I have thought about this a lot recently, and as such, have limited my access to news, filtered certain people out of my social media feeds, and recommitted myself to regular meditation. Ricard affirms that this is the right way to improve my overall happiness.

“The search for happiness is not about looking at life through rose-colored glasses or blinding oneself to the pain and imperfections of the world…. It is the purging of mental toxins, such as hatred and obsession, that literally poison the mind.”

The author of the article cites some dismal statistics from the WHO:

The World Health Organization claimed that people in wealthy countries were more depressed, at eight times the rate, than counterparts in poorer ones. Living in affluence seemed to mean you never had enough. Professional status was one more ego-feed, and as useless as the number of likes garnered for posting a picture of your kid playing a piece of celery in the school play.

So does this mean our society is doomed, condemned to a permanent state of unhappiness? It seems that the answer is “No.”

But, I wanted to know, were we changeable, or doomed, in the end? Matthieu flashed a smiling impatience. Of course, we were changeable! We contained molecules of greatness, the possibility of enlightenment!

I am tired of feeling fearful, stressed out, anxious, and unhappy. This is not what life is about. And while I am not going to stick my head in the sand and ignore the world around me, I can make the conscious decision not to feed into the negativity that seems to flourish and instead spread some light and joy to those around me. Hopefully, that happiness will spread to others.

Thanks for stopping by, and I hope your day is filled with happiness.

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“Revisiting History” by Umberto Eco

Umberto Eco

Umberto Eco

This essay is included in the book Turning Back the Clock: Hot Wars and Media Populism. Since most of the essay concerns Italian politics and media (a topic which I know little about), the names and references were somewhat meaningless to me. Still, there are a couple sections that discuss fascism and dictatorships that I found interesting.

There seems to be a belief that true political change only occurs through extreme action or revolution. But Eco points out that this is not really the case, that a Fascist Revolution is gradual.

At school they spoke to me about the “Fascist revolution,” but afterward it became clear to me that Fascism hadn’t arrived overnight, like the tanks in Budapest or in Prague, but crept into the country gradually.

(Turning Back the Clock: pp. 166 – 7)

As the election campaign in the US heats up, the rhetoric and tweeting and social media noise is reaching epic levels. As such, dialog and debate is being suffocated, as I see it. People are no longer open to constructive debate and only seek validation of their already established views, and anyone who expresses disagreement with those views is attacked ruthlessly. This is creating a dangerous environment which, as Eco points out, is ripe for the rise of a dictatorship.

In other words, the absence of political debate spells dictatorship, in which criticism is forbidden and newspapers that don’t toe the government line are closed down.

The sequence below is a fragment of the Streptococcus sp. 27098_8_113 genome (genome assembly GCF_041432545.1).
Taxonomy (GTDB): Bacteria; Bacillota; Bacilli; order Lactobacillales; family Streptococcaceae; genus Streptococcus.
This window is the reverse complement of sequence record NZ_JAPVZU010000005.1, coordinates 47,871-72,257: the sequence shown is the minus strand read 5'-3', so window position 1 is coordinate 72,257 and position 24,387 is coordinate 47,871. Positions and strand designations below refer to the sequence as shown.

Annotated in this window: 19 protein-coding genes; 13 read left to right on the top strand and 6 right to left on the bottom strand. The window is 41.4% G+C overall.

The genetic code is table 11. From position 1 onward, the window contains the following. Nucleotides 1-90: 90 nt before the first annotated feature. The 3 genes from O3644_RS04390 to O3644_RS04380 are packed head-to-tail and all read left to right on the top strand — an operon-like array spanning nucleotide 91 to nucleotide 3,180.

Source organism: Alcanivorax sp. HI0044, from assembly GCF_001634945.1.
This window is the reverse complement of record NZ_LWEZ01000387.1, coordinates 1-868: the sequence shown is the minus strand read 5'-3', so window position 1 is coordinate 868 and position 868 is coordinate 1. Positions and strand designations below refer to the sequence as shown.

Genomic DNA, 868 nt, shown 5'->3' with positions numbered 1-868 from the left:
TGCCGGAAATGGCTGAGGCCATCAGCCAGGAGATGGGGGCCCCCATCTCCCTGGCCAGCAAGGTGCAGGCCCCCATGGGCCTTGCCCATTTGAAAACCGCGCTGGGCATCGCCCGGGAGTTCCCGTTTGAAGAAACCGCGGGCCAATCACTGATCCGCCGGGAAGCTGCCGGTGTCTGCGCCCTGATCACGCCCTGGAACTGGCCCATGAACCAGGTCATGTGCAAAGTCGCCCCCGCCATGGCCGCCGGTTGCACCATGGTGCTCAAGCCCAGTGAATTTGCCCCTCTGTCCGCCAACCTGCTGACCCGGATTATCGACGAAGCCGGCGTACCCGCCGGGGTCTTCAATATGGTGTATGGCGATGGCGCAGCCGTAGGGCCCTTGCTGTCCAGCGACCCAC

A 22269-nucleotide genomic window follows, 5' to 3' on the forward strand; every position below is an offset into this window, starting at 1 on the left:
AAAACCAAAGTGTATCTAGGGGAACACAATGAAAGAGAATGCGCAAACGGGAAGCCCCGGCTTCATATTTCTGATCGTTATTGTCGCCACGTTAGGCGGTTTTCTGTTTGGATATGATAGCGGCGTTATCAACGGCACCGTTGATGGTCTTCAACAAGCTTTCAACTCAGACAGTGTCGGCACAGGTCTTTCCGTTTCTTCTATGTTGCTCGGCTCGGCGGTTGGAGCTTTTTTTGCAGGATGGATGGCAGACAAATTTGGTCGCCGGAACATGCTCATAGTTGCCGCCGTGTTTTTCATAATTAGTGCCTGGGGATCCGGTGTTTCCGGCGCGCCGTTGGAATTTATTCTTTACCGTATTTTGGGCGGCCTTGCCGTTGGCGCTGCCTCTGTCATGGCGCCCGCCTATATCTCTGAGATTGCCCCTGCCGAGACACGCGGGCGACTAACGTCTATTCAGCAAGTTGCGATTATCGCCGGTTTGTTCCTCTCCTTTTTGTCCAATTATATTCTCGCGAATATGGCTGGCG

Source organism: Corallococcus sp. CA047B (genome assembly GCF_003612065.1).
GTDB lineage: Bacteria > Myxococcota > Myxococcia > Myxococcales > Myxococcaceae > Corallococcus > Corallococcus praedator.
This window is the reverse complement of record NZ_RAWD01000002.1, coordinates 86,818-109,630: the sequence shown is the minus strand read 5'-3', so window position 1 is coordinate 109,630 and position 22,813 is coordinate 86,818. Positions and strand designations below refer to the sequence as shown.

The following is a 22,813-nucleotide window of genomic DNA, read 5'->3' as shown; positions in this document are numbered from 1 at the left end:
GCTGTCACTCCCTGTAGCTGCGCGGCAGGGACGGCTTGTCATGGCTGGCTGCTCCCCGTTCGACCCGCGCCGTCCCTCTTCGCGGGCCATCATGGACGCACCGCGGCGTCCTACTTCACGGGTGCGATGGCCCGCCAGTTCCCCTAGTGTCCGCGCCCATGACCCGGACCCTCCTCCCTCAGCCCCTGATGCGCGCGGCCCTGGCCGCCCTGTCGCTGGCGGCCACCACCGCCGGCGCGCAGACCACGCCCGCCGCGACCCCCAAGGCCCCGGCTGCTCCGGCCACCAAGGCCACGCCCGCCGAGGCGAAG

(ibid: p. 177)

Thankfully, the United States is not a fascist country, nor is it ruled by a dictator, but it would be naïve to pretend that we are not moving close to a precipice that we could easily tumble over. Looking back over the past 30 years, you can see the trend towards intolerance for dissent, factionalism, tribalism, and a stark division between the political right and the left. If this trend continues, it will not end well. I hope that the current ranting will move back toward constructive debate.

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Thoughts on “Infinite Jest” by David Foster Wallace – Part 10: Art and Being Hip

InfiniteJest

I live in Asheville, which is considered a “hipster” city. As a result, I see people who work very hard and spend a lot of money perfecting their non-conformist images. I like to say that these people “conform to the established idea of non-conformity.” Not that I am passing judgment. Everyone has a right to express themselves in a way that feels right, but I suspect that some impressionable individuals buy into the idea of non-conformity that is promoted through the arts and social media, especially young people.

With this in mind, I’d like to point out an interesting passage in Infinite Jest.

It’s of some interest that the lively arts of the millennial U.S.A. treat anhedonia and internal emptiness as hip and cool. It’s maybe the vestiges of the Romantic glorification of Weltschmerz, which means world-weariness or hip ennui. Maybe it’s the fact that most of the arts here are produced by world-weary and sophisticated older people and then consumed by younger people who not only consume art but study it for clues on how to be cool, hip – and keep in mind that, for kids and younger people, to be hip and cool is the same as to be admired and accepted and included and so Unalone. Forget so-called peer-pressure. It’s more like peer-hunger. No? We enter a spiritual puberty where we snap to the fact that the great transcendent horror is loneliness, excluded encagement in the self. Once we’ve hit this age, we will now give or take anything, wear any mask, to fit, to be part-of, not be Alone, we young. The U.S. arts are our guide to inclusion.

(p. 694)

This rang true for me on several levels. Certainly, the hipster “conforming to non-conformity” I mentioned at the beginning of this post, but also the need to belong, especially in one’s adolescent years. I was like that, and I’m sure we all were to an extent. I dressed the part of the crowd that I was hanging out with, listened to the same music, went to the same places, all to be a part of a group and to avoid having to be alone. Because what happened when you are alone? You have to face yourself, and that was hard for me as a teenager and I suspect it is difficult for others too.